So they danced again. The hot stage lights burned him, beads of sweat rolling from his hairline, down the crease in his forehead and down his face. It was a small price to pay for the love and he paid it every single time. He put his all into the music, even though his shoes were too tight and his back had begun to cramp. Small price to pay. The music radiated from him like a pheromone, ensnaring the unattached women in the joint, the women who had shimmied into tight dresses and tall heels for him; women who burnt their ears and applied and reapplied rouges and powders to impress him. He was a simple man. His woman was not a vain nor jealous lover; she was always patient with him when his attention was diverted because it would only be for a moment. She knew that soon, his rough and warm fingers would careen around her and it would only be a moment before his lips were wrapped around her and when they were, what a glorious sound! She was his siren, his muse, his Aphrodite. She owned every part of him and he gave himself to her willingly.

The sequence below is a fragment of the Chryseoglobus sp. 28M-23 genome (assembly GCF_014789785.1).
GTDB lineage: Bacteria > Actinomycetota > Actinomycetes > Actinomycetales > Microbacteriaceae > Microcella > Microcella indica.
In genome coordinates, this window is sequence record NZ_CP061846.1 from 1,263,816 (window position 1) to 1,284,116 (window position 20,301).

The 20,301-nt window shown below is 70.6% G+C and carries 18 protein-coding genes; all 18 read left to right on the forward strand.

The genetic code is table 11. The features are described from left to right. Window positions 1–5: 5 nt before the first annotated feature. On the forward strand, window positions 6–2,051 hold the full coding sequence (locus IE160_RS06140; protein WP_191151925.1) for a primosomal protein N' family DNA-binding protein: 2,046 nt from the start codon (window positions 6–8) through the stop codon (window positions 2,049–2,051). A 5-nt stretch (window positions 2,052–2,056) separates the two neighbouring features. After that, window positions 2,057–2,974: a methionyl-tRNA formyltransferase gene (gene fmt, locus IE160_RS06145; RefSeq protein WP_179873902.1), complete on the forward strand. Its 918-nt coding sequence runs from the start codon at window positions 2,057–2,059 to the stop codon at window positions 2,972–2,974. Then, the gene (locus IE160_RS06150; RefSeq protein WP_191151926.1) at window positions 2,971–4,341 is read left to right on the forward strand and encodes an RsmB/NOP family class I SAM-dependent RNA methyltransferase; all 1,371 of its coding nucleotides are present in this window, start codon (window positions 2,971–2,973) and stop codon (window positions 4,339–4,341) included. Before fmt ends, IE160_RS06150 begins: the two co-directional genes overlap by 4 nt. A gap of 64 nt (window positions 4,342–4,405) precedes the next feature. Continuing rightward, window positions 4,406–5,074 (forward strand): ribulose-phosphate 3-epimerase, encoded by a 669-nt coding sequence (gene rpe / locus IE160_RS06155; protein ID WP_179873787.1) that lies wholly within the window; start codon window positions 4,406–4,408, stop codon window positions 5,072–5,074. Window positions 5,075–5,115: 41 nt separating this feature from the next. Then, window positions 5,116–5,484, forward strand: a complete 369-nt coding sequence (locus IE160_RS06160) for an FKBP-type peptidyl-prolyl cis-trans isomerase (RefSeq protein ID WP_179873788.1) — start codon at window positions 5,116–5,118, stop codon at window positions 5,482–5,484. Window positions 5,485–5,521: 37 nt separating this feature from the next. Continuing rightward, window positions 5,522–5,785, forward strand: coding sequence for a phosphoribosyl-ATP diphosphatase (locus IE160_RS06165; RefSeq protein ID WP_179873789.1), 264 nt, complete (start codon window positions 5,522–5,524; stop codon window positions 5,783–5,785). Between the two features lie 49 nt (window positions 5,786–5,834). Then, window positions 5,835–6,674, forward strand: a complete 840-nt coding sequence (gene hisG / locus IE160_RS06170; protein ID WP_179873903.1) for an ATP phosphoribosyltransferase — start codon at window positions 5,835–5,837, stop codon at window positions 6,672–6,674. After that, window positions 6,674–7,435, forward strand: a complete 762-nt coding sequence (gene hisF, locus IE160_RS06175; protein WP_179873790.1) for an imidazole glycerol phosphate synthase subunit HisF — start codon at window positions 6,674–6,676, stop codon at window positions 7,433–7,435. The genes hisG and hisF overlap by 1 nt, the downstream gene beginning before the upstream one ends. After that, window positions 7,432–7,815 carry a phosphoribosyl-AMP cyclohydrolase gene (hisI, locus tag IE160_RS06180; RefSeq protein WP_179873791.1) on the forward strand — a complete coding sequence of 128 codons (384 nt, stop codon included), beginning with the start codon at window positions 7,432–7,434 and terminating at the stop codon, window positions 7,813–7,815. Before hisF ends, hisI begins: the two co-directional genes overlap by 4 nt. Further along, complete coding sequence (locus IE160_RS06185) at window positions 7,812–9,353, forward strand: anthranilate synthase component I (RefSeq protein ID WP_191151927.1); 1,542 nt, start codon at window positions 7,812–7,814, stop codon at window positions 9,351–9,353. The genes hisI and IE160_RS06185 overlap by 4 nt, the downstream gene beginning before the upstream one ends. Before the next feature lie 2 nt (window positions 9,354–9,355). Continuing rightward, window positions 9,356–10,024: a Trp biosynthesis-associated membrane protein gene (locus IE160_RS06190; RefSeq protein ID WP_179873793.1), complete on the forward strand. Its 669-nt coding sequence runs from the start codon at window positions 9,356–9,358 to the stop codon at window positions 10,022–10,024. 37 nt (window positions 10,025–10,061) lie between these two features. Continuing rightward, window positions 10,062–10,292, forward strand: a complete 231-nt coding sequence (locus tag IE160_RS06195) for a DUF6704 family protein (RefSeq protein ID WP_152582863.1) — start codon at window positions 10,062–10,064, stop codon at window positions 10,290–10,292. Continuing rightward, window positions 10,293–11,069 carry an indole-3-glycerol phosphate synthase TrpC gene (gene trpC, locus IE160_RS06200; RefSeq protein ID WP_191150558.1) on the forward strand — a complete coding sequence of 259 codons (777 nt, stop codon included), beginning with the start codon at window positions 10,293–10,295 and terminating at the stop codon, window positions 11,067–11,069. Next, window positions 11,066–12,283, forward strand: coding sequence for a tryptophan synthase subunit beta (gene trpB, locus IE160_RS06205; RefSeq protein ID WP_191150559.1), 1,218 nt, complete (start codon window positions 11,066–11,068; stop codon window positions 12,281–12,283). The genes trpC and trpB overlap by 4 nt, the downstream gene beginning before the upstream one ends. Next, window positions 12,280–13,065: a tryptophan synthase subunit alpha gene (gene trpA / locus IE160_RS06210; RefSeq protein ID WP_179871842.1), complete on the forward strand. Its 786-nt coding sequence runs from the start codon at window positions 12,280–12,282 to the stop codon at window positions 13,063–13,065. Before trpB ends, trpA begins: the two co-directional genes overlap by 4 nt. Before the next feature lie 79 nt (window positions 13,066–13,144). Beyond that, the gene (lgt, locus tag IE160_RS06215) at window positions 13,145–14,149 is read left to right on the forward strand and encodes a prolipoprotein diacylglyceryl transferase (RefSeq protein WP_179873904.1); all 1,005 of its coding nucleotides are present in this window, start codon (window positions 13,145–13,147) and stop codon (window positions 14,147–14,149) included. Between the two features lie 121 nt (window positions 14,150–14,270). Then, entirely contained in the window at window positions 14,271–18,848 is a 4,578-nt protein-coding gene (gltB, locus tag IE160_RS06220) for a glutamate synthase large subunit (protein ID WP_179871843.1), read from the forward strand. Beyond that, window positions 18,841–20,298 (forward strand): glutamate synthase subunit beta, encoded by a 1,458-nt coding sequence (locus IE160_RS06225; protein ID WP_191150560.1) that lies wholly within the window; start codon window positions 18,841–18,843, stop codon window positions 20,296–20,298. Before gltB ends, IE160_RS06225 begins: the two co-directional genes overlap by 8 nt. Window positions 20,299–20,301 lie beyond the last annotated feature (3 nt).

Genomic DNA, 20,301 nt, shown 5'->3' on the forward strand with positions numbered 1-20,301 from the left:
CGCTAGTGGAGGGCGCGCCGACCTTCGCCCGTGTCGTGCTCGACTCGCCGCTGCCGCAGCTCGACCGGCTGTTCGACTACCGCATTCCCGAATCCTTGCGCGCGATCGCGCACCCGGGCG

So they entwined, their tangled webs drifting through the air and surrounded those in earshot. The world fell away and littered at his feet, nothing but rags of stress and dissatisfaction. Nothing gave him the feeling of the humming in his feet, the sway in his hips, the tap of his shoe. Nothing mimicked the moment of escape, no one could guide him from the darkness, away from the flame. The room was ablaze and he would burn for it.